Not a good sitch, to say the least.
By way of contrast, I was shocked by the conversation in the English faculty lounge (“staff base”) during my first week of teaching in a mixed socioeconomic secondary school just outside of Edinburgh. Of the twelve English teachers in the department, seven have been teaching for nine years or more at the school. One was a supply teacher who has worked with the school for over five years. Three had taught for over five years (at a couple different schools nearby) and one was a probationary teacher (in her first year, sort of a second step of student teaching). This is everyone’s long term (and for most, their first) career choice. Although the pay scale has been affected by Britain’s austerity measures, the nationally set pay scale climbs significantly for the first 5-6 years, quickly rewarding those who make it through the rough first couple of years. The “principal teacher” (department leadership and curriculum development) role gives teachers a way to move up in their professional career without leaving the classroom. There is an incredible amount of freedom in curriculum (and no one has heard of multiple choice tests in English). The culture all this creates is palpable: the teachers love their jobs; they deeply know the community (and their students’ families); they are constantly striving to be better at their craft.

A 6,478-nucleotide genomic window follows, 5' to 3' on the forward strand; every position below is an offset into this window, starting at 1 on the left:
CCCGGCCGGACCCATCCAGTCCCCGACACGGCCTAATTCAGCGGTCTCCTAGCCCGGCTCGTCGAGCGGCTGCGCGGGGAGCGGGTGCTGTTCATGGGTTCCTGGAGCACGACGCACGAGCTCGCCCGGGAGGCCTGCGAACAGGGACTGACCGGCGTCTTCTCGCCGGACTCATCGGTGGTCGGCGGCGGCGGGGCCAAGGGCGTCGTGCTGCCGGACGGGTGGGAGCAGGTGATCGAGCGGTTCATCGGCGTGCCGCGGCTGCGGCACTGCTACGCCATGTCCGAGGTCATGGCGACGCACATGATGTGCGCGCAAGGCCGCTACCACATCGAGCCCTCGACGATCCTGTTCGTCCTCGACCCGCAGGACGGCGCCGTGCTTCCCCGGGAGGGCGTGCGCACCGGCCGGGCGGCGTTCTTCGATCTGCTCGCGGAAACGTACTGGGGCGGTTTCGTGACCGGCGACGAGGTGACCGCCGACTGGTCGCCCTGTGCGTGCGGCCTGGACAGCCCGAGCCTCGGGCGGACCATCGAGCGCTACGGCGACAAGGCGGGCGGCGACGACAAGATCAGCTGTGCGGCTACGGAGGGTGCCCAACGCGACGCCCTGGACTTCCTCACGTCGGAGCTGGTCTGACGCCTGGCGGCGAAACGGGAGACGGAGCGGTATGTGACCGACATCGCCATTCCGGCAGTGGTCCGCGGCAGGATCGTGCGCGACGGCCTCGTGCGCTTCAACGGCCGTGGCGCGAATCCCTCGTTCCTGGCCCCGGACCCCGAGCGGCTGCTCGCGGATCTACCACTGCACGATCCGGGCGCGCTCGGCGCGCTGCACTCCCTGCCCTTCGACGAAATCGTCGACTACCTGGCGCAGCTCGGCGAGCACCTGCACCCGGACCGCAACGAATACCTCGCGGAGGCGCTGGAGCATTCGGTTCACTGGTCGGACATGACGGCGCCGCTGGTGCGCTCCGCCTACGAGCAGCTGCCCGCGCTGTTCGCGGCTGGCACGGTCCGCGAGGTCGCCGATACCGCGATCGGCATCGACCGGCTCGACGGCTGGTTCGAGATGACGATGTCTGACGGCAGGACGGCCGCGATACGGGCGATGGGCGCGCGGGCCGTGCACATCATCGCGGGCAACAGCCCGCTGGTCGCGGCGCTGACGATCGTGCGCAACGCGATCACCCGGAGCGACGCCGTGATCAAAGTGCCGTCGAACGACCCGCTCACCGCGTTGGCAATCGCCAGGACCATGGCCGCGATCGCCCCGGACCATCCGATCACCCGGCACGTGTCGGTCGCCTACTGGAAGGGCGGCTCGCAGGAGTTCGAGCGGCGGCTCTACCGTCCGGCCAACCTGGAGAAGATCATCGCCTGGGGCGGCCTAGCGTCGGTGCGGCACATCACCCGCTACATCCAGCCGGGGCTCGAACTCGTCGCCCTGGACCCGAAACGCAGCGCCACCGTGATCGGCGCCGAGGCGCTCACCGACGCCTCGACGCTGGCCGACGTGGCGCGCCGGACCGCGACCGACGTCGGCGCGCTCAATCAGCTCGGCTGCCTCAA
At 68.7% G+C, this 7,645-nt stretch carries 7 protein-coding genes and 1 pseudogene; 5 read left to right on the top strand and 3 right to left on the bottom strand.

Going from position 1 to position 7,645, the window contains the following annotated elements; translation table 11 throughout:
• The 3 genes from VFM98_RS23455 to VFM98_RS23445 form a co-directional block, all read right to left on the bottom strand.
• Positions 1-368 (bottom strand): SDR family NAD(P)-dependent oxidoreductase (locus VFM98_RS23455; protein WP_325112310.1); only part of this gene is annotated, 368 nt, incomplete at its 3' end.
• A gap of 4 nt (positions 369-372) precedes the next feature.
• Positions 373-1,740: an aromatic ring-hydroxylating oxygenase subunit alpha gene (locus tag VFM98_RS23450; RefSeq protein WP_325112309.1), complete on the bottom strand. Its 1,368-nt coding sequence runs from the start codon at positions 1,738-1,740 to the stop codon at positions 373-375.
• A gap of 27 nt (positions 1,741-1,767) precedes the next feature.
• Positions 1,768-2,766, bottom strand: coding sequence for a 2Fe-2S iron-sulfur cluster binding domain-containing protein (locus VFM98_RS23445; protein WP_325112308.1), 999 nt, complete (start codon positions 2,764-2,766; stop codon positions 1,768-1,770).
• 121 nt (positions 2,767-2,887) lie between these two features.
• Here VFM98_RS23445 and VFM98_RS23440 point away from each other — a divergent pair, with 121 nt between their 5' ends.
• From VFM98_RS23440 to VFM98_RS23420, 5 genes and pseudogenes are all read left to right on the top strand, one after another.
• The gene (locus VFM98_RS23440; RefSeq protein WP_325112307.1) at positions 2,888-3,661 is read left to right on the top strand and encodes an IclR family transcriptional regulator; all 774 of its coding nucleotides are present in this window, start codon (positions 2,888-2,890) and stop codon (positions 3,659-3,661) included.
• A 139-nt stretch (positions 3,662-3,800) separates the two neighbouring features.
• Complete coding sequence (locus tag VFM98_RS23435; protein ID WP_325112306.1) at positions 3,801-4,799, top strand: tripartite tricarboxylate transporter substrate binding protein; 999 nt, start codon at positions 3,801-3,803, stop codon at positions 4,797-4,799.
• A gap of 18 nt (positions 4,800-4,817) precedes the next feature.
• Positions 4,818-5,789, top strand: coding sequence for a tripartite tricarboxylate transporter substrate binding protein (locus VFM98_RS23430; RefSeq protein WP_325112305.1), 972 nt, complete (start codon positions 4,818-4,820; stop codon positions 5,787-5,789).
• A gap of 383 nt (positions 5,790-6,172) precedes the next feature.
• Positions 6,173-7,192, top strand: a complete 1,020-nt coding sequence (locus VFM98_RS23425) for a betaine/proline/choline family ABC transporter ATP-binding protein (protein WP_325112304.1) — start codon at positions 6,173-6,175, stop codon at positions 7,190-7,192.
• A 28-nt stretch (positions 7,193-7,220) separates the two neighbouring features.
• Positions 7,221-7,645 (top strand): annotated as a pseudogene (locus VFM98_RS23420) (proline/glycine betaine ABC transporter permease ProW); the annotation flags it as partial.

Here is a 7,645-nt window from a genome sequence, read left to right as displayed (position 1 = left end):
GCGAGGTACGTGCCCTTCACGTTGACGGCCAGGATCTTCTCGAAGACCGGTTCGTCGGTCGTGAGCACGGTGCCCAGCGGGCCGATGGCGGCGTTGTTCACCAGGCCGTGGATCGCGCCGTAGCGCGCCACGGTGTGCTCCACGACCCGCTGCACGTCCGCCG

Now, I know that this is not always the case (and I know that Scotland has serious issues in their educational system as well), and I know that I’m also experiencing the shock of having come from a deeply troubled little charter school. But … it’s good to know that it’s a bold-faced lie that …